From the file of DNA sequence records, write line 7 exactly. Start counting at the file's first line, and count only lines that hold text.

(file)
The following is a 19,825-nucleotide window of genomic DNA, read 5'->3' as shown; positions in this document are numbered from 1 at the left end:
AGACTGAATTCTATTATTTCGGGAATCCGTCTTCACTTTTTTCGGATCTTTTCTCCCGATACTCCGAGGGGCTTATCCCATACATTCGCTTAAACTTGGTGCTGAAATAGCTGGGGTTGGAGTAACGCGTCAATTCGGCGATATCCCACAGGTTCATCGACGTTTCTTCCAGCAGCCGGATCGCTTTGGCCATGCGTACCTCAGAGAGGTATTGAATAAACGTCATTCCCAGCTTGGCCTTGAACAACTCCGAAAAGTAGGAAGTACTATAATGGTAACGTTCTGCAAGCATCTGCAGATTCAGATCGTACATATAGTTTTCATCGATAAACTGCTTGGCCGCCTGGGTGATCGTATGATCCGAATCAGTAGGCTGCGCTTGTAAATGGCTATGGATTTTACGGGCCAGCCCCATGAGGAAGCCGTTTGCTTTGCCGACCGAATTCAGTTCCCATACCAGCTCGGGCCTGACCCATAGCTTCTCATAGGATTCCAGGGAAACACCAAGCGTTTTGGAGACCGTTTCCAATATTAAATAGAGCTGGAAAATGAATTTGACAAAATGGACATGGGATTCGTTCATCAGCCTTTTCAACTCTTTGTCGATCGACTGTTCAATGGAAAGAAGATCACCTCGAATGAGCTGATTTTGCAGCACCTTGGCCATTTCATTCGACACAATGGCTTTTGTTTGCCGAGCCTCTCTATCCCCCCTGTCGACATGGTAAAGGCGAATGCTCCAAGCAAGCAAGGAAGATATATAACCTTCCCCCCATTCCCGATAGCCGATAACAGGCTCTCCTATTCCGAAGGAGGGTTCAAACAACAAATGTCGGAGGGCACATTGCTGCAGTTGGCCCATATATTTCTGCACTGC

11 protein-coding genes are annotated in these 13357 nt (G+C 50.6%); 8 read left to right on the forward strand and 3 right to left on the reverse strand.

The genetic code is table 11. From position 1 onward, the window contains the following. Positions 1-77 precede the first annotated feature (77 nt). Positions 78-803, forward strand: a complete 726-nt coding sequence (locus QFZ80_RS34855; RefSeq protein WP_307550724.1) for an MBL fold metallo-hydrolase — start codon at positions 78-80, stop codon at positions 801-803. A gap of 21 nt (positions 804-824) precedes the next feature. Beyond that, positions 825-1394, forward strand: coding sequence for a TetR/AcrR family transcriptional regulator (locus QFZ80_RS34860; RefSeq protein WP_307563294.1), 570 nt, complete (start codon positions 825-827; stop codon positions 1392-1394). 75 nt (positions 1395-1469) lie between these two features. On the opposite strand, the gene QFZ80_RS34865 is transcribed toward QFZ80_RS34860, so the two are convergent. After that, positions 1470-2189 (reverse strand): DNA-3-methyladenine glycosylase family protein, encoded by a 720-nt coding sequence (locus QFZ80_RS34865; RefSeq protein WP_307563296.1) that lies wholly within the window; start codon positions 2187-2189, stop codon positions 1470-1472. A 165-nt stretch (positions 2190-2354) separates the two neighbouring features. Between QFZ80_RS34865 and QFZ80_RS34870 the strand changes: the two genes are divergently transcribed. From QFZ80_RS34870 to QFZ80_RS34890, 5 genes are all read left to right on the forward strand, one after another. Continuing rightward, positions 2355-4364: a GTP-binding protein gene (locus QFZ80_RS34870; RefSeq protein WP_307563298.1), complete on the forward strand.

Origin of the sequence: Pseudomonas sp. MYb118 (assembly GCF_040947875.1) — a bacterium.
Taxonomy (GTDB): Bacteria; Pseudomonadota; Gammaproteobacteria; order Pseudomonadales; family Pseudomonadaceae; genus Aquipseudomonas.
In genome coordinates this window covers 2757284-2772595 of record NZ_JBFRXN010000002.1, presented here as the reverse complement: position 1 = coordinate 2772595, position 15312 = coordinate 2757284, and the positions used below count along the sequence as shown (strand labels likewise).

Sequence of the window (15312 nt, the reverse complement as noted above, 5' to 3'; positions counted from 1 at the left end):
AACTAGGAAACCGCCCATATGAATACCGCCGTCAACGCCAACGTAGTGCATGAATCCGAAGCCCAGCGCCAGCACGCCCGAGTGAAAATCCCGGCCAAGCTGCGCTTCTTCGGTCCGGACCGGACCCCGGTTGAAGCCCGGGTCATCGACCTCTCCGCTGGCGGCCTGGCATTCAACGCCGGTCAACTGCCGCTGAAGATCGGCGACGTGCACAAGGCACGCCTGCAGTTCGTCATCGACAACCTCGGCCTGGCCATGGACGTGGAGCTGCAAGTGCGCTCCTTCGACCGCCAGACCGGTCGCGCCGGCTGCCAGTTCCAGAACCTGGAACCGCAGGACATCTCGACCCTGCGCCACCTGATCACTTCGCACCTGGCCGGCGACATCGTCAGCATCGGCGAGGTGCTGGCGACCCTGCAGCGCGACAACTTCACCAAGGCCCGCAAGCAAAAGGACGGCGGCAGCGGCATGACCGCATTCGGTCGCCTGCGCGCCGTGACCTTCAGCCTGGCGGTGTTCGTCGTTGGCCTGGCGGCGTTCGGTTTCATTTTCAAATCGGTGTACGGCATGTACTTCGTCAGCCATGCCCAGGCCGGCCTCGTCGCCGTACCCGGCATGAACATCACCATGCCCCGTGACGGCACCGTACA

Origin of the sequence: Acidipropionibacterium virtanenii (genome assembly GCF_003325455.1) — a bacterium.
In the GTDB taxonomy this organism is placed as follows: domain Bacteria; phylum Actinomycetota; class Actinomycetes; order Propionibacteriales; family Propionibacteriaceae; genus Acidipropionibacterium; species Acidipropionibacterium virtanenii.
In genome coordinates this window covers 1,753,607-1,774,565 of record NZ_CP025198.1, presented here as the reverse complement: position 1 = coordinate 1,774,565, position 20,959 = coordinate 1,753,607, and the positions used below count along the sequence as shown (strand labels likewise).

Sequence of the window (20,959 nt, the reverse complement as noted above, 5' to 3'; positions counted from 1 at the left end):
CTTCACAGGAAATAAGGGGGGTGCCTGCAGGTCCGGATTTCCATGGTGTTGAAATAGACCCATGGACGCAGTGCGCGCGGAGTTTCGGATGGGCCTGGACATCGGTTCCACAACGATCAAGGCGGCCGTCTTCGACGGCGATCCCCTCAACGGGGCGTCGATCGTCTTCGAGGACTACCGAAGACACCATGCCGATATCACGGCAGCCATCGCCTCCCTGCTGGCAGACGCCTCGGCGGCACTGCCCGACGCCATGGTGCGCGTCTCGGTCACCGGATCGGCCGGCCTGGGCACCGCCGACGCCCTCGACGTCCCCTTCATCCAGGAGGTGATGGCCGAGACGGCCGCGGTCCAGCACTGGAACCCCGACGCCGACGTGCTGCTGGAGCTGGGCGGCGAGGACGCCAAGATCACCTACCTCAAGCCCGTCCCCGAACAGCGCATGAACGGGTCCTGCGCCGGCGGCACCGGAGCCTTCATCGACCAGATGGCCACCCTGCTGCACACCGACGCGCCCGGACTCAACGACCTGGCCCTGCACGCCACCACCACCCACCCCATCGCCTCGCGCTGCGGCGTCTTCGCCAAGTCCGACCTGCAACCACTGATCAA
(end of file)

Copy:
In genome coordinates this window covers 2757284-2772595 of record NZ_JBFRXN010000002.1, presented here as the reverse complement: position 1 = coordinate 2772595, position 15312 = coordinate 2757284, and the positions used below count along the sequence as shown (strand labels likewise).